This Friday King Loser will play at Bodega in Wellington. I’m pretty excited about this. I saw King Loser – back in the day, as we say with not a shred of coolness – at the (old) Bodega and around university. And I loved that band. Still love that band. A sloppy mess of on-stage tension, surf-rock madness and the right kind of ferocity required to channel the real boots-and-all/don’t-give-a-sh*t rock’n’roll attitude.
King Loser was the right band to arrive on the scene as I arrived at my new scene: one of the bands of my university tenure. I didn’t have any of their albums, I instead relied on a friend who had the band’s singles and their two records (at that time the complete discography). A few years on I found a vinyl single and that was my souvenir of the time spent attending those gigs and watching the video clips and loving this lo-fi brand of garage-y surf-y beat-driven looseness. The movie Pulp Fiction was a hit, was the mark of cool at that time and King Loser covered Misirlou, Dick Dale’s instrumental that played over the opening credits.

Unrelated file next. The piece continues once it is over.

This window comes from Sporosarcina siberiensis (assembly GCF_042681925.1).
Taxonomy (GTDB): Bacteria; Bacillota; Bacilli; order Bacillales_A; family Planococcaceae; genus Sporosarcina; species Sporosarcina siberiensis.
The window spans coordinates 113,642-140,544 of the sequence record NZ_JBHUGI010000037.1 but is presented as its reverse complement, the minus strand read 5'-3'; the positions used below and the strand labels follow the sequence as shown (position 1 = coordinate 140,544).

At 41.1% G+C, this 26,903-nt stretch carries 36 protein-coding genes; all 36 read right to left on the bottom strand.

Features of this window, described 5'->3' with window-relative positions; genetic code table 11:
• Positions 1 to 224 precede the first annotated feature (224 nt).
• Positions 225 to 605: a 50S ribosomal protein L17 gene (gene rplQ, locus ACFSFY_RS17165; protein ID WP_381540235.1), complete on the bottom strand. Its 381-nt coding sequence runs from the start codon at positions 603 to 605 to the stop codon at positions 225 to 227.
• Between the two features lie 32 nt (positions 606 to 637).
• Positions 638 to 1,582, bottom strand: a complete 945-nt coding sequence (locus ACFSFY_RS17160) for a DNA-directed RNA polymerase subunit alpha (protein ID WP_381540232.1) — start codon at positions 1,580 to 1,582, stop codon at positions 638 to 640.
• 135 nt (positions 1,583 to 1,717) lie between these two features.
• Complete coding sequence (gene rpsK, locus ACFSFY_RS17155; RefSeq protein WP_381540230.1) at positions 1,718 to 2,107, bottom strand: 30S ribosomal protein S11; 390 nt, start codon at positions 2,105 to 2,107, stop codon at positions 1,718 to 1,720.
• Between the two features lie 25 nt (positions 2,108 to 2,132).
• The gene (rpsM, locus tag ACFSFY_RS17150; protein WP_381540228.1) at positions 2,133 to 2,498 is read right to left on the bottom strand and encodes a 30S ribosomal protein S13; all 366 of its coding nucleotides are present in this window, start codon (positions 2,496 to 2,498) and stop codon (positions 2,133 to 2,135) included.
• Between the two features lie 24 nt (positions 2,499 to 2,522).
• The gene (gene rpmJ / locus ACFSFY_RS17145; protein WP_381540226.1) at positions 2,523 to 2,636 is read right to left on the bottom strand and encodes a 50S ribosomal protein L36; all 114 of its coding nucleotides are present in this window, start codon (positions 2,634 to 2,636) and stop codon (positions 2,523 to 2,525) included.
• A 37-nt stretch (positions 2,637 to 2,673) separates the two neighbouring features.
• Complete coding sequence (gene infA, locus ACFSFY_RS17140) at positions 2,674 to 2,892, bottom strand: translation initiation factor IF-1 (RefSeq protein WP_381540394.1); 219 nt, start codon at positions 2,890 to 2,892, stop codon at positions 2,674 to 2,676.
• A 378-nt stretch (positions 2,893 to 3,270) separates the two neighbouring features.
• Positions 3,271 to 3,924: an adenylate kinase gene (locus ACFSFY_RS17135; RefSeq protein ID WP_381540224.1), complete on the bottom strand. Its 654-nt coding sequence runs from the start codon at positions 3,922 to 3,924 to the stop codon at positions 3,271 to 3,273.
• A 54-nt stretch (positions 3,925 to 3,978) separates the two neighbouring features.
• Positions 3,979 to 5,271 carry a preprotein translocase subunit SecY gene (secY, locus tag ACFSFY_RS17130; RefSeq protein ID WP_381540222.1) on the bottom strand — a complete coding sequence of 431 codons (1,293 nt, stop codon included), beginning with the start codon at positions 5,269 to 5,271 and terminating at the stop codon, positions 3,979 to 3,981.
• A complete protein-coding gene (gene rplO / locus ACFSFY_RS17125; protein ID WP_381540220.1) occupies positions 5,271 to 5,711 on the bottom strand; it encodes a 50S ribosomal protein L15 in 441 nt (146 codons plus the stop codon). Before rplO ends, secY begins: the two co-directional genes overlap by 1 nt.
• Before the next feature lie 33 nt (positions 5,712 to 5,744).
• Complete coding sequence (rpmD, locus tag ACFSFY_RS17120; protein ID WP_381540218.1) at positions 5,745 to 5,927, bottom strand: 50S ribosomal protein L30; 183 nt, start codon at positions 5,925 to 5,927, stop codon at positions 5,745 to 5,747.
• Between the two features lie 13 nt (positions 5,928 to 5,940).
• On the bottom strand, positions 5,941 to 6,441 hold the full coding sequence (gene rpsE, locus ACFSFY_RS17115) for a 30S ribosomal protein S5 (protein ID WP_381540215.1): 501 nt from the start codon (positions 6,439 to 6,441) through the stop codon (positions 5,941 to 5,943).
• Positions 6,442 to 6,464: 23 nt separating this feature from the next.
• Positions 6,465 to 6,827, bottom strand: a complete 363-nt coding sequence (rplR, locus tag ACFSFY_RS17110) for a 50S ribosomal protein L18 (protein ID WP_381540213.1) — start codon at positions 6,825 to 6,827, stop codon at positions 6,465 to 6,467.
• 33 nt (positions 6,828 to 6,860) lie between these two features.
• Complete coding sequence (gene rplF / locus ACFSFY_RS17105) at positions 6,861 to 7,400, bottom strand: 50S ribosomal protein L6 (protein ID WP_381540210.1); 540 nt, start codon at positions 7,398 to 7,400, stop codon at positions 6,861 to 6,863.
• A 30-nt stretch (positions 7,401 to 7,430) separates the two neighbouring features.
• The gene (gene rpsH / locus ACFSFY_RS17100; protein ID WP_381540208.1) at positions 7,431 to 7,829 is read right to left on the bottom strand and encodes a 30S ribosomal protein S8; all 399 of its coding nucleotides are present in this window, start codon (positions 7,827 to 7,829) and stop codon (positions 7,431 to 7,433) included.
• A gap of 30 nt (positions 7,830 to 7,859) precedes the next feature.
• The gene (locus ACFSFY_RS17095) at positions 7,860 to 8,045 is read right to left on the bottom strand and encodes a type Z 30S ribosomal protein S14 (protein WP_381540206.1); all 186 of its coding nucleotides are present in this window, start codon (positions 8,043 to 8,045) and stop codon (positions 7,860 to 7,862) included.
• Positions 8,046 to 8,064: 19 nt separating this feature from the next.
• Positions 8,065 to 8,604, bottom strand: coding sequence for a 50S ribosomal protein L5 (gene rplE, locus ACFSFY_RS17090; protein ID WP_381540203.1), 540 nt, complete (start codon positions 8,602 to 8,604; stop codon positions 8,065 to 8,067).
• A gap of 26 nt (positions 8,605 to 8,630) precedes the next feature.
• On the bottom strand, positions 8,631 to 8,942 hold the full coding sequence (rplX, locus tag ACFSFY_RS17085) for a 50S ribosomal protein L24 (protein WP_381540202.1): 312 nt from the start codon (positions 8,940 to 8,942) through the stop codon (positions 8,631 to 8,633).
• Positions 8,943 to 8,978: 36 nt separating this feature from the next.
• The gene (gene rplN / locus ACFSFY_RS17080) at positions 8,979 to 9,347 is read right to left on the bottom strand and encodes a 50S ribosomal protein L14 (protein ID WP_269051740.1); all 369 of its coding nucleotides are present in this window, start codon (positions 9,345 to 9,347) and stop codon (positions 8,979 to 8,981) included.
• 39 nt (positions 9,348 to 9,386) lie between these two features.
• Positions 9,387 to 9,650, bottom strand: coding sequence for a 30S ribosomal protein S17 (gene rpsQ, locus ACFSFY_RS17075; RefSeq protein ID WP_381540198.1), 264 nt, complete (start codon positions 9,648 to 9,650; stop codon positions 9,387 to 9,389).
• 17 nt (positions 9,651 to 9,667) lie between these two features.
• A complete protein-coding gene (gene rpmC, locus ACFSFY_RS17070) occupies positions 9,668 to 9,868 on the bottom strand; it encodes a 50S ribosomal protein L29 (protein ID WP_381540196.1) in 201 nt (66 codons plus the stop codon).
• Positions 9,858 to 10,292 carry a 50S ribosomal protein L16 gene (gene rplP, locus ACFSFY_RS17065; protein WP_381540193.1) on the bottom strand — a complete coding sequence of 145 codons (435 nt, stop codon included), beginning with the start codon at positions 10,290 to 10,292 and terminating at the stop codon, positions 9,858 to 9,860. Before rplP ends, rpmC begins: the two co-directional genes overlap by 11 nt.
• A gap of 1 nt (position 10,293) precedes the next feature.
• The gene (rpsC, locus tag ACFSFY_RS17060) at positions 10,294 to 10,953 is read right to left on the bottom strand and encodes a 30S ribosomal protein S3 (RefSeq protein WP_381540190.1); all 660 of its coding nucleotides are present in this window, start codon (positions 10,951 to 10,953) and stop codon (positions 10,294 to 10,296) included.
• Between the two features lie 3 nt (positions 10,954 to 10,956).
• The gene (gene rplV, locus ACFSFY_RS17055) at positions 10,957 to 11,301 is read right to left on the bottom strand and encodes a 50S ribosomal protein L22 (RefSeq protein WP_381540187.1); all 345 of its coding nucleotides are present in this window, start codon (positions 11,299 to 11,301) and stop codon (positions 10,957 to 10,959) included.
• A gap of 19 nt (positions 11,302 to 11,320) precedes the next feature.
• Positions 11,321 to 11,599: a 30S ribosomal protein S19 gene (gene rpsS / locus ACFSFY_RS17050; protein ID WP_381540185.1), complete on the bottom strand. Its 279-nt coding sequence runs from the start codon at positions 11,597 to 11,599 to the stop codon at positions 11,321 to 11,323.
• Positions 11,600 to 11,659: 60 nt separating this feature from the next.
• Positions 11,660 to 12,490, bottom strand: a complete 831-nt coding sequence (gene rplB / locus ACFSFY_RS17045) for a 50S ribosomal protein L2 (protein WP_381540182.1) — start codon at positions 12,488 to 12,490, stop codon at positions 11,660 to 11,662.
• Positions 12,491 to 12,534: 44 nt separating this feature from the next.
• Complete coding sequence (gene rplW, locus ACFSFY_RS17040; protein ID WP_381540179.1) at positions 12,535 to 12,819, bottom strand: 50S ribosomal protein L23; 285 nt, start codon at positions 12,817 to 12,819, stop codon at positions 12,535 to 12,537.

King Loser’s drummer, one of a Spinal Tap-like number I believe, was called Tribal Thunder. There was something up between the two at the front. Chris played guitar and sang. Celia sometimes played and sang too but just as often she did karate kicks.
It was “Strange World” music to me – that’s where it came from, a mix of country-twang and surf-rock guitars and hipster-sleaze and there was a Nancy/Hazelwood dynamic and the music sounded like it was being beamed in from anywhere else. A strange world indeed. Beautiful and ugly all at once.
One time a bunch of us went to see King Loser and one of my mates couldn’t get his head around it – he was convinced they were the worst band in the world and we all had to be mad for digging it. I tried to point out that the room was loving it, and no one cared whether these people were technically great or not (I was pretty sure that Tribal Thunder was special and great and not just because of his name). It’s fine to love technically precise music too. There’s a time and place for looseness. And that time and place is definitely whenever King Loser is on the stage.
They were my favourite local band for years. And then they stopped. And there were solo albums and side-projects and I always returned to the albums – Caul of the Outlaw was the only one I owned myself. So that became the sentimental favourite.
And then King Loser reformed – Tribal Thunder and all – for Auckland’s The Others Way Festival and now a string of dates around the country. They’ve been down south and now they’re on their way back up to Auckland. And at the end of this week, for the first time in what must be 17 years or so (at least) I get to see one of my favourite bands. It’s not a bad life you know.